Other Notable Additions (Pitchers)
|RP Steve Cishek, SEA||1-1||5/5||0.90||0.800||2||9||10.0||0.5|
|SP Mat Latos, CWS||4-0||-||0.74||0.822||7||13||24.1||1.3|
|RP Ryan Madson, OAK||0-0||7/7||1.86||0.828||1||8||9.2||0.2|
|SP Kenta Maeda, LAD||3-0||-||0.36||0.868||5||23||25.1||1.5|
|SP Vincent Velasquez, PHI||3-1||-||1.78||0.868||6||33||25.1||0.8|
|RP Tyler Clippard, ARI||2-0||1/1||2.00||1.222||4||6||9.0||0.3|
|SP J.A. Happ, TOR||3-0||-||2.42||1.192||6||13||26.0||0.7|
|SP Rich Hill, OAK||3-2||-||2.42||1.269||9||37||26.0||0.4|
|RP Shawn Kelley, WAS||0-0||0/0||0.00||1.000||1||8||6.0||0.4|
|SP Ian Kennedy, KC||2-2||-||2.77||1.115||9||23||26.0||0.6|
|RP Seung Hwan Oh, STL||1-0||0/0||1.50||0.750||6||19||12.0||0.4|
|SP Drew Pomeranz, SD||2-2||-||2.86||1.364||12||31||22.0||0.4|
|RP Fernando Rodney, SD||0-1||3/3||0.00||1.228||3||8||7.1||0.3|
|RP Adam Warren, CHC||2-0||-||0.00||0.625||3||9||8.0||0.3|
|RP Justin Wilson, DET||0-0||0/0||0.00||0.889||1||12||9.0||0.5|
|RP Antonio Bastardo, NYM||0-0||0/1||2.89||1.286||3||15||9.1||0.2|
|SP Wei-Yin Chen, MIA||1-1||-||4.32||1.160||4||20||25.0||0.3|
|SP Jeremy Hellickson, PHI||2-1||-||3.81||1.192||6||28||26.0||0.3|
|SP Nate Karns, SEA||2-1||-||3.63||1.388||12||24||22.1||0.2|
|SP John Lackey, CHC||3-1||-||4.97||1.224||6||27||25.1||0.0|
|RP Mark Lowe, DET||0-0||0/0||3.52||0.913||1||6||7.2||0.1|
|RP Neftali Feliz, PIT||1-0||0/1||5.06||1.125||3||15||10.2||-0.1|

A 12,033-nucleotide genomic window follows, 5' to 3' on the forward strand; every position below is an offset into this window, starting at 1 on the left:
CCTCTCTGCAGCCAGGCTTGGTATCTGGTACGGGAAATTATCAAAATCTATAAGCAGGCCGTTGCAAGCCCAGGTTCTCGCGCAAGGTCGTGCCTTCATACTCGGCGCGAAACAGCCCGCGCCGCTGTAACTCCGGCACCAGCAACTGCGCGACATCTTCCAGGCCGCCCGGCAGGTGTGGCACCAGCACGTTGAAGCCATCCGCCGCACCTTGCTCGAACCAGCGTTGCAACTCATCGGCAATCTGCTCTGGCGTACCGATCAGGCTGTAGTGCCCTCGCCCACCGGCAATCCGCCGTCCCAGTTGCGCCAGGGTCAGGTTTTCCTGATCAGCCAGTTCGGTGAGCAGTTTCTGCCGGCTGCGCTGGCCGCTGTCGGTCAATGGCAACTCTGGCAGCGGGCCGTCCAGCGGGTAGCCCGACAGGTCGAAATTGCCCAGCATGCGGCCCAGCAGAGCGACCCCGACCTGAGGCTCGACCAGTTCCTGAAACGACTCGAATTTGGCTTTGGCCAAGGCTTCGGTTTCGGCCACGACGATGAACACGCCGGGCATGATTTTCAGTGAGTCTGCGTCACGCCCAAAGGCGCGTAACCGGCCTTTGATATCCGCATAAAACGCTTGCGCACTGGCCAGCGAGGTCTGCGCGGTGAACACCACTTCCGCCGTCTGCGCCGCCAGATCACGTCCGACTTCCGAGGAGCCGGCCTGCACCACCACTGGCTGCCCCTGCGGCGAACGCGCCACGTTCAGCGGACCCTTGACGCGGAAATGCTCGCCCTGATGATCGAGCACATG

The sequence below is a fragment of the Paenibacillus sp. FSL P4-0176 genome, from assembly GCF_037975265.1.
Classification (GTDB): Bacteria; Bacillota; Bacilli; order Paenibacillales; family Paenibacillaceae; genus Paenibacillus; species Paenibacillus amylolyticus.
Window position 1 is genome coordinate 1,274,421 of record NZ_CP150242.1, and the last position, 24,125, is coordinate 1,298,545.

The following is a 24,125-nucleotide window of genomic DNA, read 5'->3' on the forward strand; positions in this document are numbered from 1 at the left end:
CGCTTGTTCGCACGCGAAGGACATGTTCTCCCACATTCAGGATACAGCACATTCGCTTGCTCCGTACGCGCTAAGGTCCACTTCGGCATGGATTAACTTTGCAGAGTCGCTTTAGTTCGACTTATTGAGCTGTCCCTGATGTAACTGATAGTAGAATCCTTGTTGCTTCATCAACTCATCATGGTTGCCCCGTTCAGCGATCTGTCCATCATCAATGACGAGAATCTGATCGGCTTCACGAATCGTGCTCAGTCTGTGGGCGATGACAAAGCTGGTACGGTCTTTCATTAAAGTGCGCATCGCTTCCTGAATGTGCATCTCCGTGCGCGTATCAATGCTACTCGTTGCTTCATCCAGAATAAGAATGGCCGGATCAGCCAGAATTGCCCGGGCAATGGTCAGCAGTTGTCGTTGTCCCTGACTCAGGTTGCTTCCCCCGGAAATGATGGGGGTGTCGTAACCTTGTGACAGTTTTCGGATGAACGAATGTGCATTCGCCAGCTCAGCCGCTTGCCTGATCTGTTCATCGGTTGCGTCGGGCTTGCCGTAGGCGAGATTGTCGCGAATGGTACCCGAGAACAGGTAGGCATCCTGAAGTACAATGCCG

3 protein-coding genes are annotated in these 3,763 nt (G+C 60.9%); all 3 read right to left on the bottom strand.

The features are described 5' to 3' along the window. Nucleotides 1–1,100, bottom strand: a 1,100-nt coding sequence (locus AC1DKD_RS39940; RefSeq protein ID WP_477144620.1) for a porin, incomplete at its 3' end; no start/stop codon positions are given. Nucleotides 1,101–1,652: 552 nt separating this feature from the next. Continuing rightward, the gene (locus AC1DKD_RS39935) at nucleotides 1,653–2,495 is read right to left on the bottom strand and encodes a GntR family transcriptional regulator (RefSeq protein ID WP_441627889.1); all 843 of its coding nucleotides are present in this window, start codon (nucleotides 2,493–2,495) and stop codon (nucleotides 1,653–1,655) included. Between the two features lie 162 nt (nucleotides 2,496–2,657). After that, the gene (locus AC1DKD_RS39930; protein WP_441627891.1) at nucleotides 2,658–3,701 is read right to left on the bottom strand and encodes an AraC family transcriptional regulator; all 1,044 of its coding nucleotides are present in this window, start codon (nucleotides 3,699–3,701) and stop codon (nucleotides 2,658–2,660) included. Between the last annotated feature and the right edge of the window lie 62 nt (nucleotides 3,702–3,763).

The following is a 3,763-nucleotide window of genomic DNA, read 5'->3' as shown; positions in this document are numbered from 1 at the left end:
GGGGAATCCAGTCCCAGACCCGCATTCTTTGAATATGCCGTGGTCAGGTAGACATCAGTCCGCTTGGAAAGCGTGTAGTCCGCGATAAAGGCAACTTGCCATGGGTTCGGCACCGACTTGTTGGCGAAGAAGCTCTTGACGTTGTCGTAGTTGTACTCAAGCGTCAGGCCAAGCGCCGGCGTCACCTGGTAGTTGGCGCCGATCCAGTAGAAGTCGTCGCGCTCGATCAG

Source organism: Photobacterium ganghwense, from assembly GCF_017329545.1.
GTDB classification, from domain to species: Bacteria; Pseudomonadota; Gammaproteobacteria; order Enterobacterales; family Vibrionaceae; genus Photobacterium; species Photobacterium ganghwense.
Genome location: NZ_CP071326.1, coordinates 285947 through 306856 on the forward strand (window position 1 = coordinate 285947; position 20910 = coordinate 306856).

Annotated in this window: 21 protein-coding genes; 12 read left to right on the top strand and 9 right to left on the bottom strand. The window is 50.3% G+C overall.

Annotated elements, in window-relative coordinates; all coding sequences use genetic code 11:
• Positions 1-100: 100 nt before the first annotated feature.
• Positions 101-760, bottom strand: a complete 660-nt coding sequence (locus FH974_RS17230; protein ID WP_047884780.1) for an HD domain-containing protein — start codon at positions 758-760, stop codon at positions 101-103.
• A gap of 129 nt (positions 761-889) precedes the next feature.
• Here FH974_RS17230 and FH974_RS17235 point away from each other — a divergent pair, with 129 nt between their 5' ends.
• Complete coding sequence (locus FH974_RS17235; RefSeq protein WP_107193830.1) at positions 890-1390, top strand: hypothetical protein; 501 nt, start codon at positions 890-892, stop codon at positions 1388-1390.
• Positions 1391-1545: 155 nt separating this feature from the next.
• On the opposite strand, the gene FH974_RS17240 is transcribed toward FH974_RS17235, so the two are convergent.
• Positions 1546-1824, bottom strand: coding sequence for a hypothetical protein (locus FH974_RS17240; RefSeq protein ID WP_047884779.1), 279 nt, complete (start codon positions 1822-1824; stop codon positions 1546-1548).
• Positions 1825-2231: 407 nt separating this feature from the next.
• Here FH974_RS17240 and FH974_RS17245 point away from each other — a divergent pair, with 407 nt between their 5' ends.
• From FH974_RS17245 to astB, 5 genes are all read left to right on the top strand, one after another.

|SP Doug Fister, HOU||1-3||-||5.56||1.500||11||11||22.2||-0.3|
|SP Scott Kazmir, LAD||1-2||-||5.76||1.400||7||21||25.0||-0.2|
|SP Mike Leake, STL||0-2||-||5.64||1.567||7||17||22.1||-0.4|
|SP Jon Niese, PIT||3-0||-||5.08||1.483||9||22||28.1||-0.1|
|SP Mike Pelfrey, DET||0-4||-||4.64||1.922||12||9||21.1||-0.3|
|SP Yovani Gallardo, BAL||1-1||-||7.00||1.667||7||9||18.0||-0.2|
|RP Ken Giles, HOU||0-2||0/0||7.45||1.861||4||14||9.2||-0.5|
|RP Jake McGee, COL||0-1||4/5||8.10||1.799||3||3||6.2||-0.2|
|SP Wade Miley, SEA||1-2||-||7.04||1.652||6||19||23.0||-0.5|
|RP F. Rodriguez, DET||0-0||4/5||6.14||1.501||4||5||7.1||-0.1|
|RP Joakim Soria, KC||1-1||1/1||6.30||2.000||7||10||10.0||-0.4|
|RP Drew Storen, TOR||0-1||1/1||9.39||1.826||1||6||7.2||-0.5|
SP Johnny Cueto, San Francisco Giants
5 GS, 4-1, 2.65 ERA, 1.045 WHIP, 5 BB, 33 K, 37.1 IP, 1.1 WAR
Despite missing out on signing top target Zack Greinke, the San Francisco Giants did well to bolster their starting rotation this winter with the additions of Johnny Cueto and Jeff Samardzija.
Cueto has dealt with some injuries in the past and had an up-and-down stop with the Kansas City Royals after being acquired at the deadline last year, but that didn't stop him from securing a six-year, $130 million deal.
At his best, Cueto is still one of the best pitchers in baseball.
Look no further than his 2014 season, when he went 20-9 with a 2.25 ERA, 0.960 WHIP and 242 strikeouts to finish second in NL Cy Young voting.
So far this season he's been exactly the workhorse the Giants were hoping for, as he leads the NL with 37.1 innings of work and has gone at least seven innings in each of his five starts.
Last time out against the San Diego Padres, he allowed seven hits and struck out 11 en route to the seventh complete game shutout of his career.
"He’s been fun to watch,” manager Bruce Bochy told Henry Schulman of the San Francisco Chronicle. "He’s got good stuff, but he’s a complete pitcher. I love watching a pitcher who’s an artist out there."
3B Todd Frazier, Chicago White Sox
94 PA, .235/.298/.447, 20 H, 3 2B, 5 HR, 13 RBI, 10 R, 8/17 BB/K, 1.0 WAR
The third base position was an absolute black hole for the Chicago White Sox last season, as a handful of players combined to produce a .226/.277/.345 line with 13 home runs and 50 RBI.
Enter Todd Frazier.